Features

Liberated but bound

"Liberated but bound" Continued...

Issue: "Books and Movies 2006," July 1, 2006

WORLD: The tendency is to push kids into all kinds of special activities . . .

FLANAGAN: Do 6-year-olds really need to be stressed-out by competitive sports and Japanese lessons and art classes? Nail a basketball hoop over the garage door, buy a sandbox and some Crayola crayons-that should about do it for the average 6-year-old! The contemporary overscheduled child is a victim of the tensions that have evolved between the working and the at-home moms. Former career women organize kids' events as though they were corporate takeovers, and working moms-not to be outdone in the mom department-stay up all night decorating Valentine cookies that kids hardly notice. Are the kids being served by this-or are the moms? And if it's more about the mothers' needs than the kids' needs, why do the women resent it all so much?

WORLD: You suggest that all these expectations have not improved family life . . .

FLANAGAN: If you want a rewarding family life that is centered on meaningful time spent together, you may have to reduce the family's achievement and performance in the outside world. If you really want to get to know your child, to impart your deepest values to him and to fill him up with things that matter to you-don't race him off to a dozen high-pressure activities. Take him with you to the grocery store and the dry cleaners, let him play close by while you cook dinner or read the mail. You can center the family's value system on achievement and profit or on meaningful time together. It's a choice.

WORLD: Feminists complain when you write about Martha Stewart and women's emotional connection to housekeeping . . .

FLANAGAN: It doesn't mean we like it! It means we care about it. When's the last time you saw a married man hunker down with a copy of Martha Stewart Living? When's the last time a man said, "I've got two days off and I'm finally going to get that linen closet organized!" If there's housework that needs to be done, and if that work has been apportioned fairly, men will do it. But they will not do it the way a woman would. Don't expect a husband to fold all the guest towels so that the borders match up perfectly! A wife wants things done a certain way-she cares about the way housework is performed. That's the "emotional attachment." Most arguments about housework aren't the result of a husband not helping out-they are the result of his not accomplishing his work in a womanly manner.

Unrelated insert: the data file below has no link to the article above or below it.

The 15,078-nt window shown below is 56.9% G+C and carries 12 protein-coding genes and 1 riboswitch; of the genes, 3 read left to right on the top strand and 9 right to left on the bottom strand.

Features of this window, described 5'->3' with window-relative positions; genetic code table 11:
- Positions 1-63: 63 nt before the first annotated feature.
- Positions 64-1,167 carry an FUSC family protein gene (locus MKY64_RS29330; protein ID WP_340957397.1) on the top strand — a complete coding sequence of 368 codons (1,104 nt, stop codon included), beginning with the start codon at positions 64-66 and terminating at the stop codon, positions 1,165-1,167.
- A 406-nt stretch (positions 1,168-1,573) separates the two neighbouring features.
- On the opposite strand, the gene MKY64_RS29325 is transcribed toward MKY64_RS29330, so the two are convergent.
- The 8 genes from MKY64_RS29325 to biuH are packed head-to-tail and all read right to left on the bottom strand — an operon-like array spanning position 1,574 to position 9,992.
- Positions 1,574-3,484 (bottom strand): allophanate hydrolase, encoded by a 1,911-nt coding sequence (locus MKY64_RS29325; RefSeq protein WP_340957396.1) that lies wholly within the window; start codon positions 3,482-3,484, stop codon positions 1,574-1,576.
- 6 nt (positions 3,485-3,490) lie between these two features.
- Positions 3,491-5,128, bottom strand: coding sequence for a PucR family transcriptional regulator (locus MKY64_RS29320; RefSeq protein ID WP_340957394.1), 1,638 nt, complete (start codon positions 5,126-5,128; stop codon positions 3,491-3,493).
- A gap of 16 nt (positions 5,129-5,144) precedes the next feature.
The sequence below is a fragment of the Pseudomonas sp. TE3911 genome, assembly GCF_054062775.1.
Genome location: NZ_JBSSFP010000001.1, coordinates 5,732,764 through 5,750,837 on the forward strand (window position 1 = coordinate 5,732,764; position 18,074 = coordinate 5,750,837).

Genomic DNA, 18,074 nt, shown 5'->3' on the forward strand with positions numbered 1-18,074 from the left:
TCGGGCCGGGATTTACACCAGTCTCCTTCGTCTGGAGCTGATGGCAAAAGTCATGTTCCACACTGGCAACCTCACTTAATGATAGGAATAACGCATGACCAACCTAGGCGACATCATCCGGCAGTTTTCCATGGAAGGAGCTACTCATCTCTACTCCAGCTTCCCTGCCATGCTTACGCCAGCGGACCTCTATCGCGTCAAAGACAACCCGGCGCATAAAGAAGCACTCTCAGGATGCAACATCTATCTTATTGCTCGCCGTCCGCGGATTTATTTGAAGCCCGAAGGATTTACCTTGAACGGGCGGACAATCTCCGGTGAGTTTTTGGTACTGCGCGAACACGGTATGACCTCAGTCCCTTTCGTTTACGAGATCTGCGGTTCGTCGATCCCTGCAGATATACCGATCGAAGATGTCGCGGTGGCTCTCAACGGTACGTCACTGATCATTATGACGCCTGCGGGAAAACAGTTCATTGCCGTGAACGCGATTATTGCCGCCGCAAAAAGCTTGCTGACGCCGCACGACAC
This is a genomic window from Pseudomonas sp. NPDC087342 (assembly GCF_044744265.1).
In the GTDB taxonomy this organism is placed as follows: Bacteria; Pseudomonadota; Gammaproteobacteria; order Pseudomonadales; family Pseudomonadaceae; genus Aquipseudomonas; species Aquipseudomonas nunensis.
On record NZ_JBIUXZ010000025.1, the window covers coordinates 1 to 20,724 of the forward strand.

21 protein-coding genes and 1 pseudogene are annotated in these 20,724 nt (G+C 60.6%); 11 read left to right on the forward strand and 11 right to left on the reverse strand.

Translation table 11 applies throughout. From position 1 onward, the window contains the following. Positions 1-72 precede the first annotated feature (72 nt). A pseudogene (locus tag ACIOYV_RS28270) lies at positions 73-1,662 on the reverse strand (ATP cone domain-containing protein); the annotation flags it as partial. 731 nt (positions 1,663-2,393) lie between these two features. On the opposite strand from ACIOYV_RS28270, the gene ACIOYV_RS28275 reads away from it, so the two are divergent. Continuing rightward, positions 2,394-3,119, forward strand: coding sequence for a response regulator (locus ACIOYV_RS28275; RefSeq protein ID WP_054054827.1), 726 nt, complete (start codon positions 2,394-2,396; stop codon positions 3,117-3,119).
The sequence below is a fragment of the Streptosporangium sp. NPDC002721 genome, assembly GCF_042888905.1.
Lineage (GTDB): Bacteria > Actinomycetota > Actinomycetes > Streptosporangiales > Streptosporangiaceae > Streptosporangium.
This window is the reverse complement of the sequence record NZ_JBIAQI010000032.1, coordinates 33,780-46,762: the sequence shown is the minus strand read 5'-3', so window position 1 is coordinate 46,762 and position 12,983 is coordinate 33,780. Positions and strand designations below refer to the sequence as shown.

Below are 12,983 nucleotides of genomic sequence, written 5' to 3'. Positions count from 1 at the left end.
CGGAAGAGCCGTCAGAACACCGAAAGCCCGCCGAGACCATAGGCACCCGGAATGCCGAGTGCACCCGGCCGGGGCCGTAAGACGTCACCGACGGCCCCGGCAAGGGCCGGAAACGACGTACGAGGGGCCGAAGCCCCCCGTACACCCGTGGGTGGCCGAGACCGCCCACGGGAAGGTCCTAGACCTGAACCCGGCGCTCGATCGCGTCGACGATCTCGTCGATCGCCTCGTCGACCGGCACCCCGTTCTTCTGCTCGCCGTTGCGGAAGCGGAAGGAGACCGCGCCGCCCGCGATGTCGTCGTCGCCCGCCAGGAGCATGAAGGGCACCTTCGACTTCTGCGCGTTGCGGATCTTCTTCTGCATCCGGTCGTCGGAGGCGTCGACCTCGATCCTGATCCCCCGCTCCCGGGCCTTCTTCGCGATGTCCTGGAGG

WORLD: You survived advanced breast cancer. How did that experience change your perspective?

FLANAGAN: There was a period of time in which I thought I might not see my children grow up. What more can I say?

WORLD: You mention taking your children to church. What do you believe about God and how has that influenced your thinking about what's important in life?

FLANAGAN: I believe that God is always with us, that He hears our prayers and that He moves powerfully in the world. I believe that God reveals Himself to us in sorrow and tragedy as much as in the fullness and happiness of life.

Susan Olasky
Susan Olasky

Susan pens book reviews and other articles for WORLD as a senior writer and has authored eight historical novels for children. Susan and her husband Marvin live in Asheville, N.C. Follow Susan on Twitter @susanolasky.

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